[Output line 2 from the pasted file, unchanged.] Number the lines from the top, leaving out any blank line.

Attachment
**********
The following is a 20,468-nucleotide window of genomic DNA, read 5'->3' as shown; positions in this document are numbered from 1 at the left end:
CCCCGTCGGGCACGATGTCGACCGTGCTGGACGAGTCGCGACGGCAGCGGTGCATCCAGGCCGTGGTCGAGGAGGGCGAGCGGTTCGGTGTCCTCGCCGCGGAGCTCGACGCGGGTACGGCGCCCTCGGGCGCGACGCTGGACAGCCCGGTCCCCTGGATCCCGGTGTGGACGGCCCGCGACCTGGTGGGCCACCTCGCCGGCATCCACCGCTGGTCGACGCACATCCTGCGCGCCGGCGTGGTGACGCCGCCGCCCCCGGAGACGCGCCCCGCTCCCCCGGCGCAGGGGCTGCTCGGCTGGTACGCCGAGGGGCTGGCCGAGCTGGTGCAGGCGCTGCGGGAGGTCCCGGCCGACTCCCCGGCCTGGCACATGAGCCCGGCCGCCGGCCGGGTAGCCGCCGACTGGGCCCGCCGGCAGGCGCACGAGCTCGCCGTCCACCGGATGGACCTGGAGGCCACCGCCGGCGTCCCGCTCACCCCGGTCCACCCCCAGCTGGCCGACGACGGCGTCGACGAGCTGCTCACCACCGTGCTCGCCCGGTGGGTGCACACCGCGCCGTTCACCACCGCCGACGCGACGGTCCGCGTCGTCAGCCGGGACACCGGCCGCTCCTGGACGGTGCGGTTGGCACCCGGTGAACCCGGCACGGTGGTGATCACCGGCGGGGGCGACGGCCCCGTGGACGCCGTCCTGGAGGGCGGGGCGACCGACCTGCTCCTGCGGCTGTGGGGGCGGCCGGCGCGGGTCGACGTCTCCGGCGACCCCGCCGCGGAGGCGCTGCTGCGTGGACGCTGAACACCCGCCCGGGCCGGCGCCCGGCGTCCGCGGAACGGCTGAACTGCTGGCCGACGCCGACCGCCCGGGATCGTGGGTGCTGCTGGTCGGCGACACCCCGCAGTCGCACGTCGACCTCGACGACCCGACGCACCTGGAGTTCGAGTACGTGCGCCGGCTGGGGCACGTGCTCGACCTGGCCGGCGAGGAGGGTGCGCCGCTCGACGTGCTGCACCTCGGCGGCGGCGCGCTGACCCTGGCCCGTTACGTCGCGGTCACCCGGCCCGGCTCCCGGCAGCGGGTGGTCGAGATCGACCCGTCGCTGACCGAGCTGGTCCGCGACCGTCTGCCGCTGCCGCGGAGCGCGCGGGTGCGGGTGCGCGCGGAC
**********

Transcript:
CCCCGTCGGGCACGATGTCGACCGTGCTGGACGAGTCGCGACGGCAGCGGTGCATCCAGGCCGTGGTCGAGGAGGGCGAGCGGTTCGGTGTCCTCGCCGCGGAGCTCGACGCGGGTACGGCGCCCTCGGGCGCGACGCTGGACAGCCCGGTCCCCTGGATCCCGGTGTGGACGGCCCGCGACCTGGTGGGCCACCTCGCCGGCATCCACCGCTGGTCGACGCACATCCTGCGCGCCGGCGTGGTGACGCCGCCGCCCCCGGAGACGCGCCCCGCTCCCCCGGCGCAGGGGCTGCTCGGCTGGTACGCCGAGGGGCTGGCCGAGCTGGTGCAGGCGCTGCGGGAGGTCCCGGCCGACTCCCCGGCCTGGCACATGAGCCCGGCCGCCGGCCGGGTAGCCGCCGACTGGGCCCGCCGGCAGGCGCACGAGCTCGCCGTCCACCGGATGGACCTGGAGGCCACCGCCGGCGTCCCGCTCACCCCGGTCCACCCCCAGCTGGCCGACGACGGCGTCGACGAGCTGCTCACCACCGTGCTCGCCCGGTGGGTGCACACCGCGCCGTTCACCACCGCCGACGCGACGGTCCGCGTCGTCAGCCGGGACACCGGCCGCTCCTGGACGGTGCGGTTGGCACCCGGTGAACCCGGCACGGTGGTGATCACCGGCGGGGGCGACGGCCCCGTGGACGCCGTCCTGGAGGGCGGGGCGACCGACCTGCTCCTGCGGCTGTGGGGGCGGCCGGCGCGGGTCGACGTCTCCGGCGACCCCGCCGCGGAGGCGCTGCTGCGTGGACGCTGAACACCCGCCCGGGCCGGCGCCCGGCGTCCGCGGAACGGCTGAACTGCTGGCCGACGCCGACCGCCCGGGATCGTGGGTGCTGCTGGTCGGCGACACCCCGCAGTCGCACGTCGACCTCGACGACCCGACGCACCTGGAGTTCGAGTACGTGCGCCGGCTGGGGCACGTGCTCGACCTGGCCGGCGAGGAGGGTGCGCCGCTCGACGTGCTGCACCTCGGCGGCGGCGCGCTGACCCTGGCCCGTTACGTCGCGGTCACCCGGCCCGGCTCCCGGCAGCGGGTGGTCGAGATCGACCCGTCGCTGACCGAGCTGGTCCGCGACCGTCTGCCGCTGCCGCGGAGCGCGCGGGTGCGGGTGCGCGCGGAC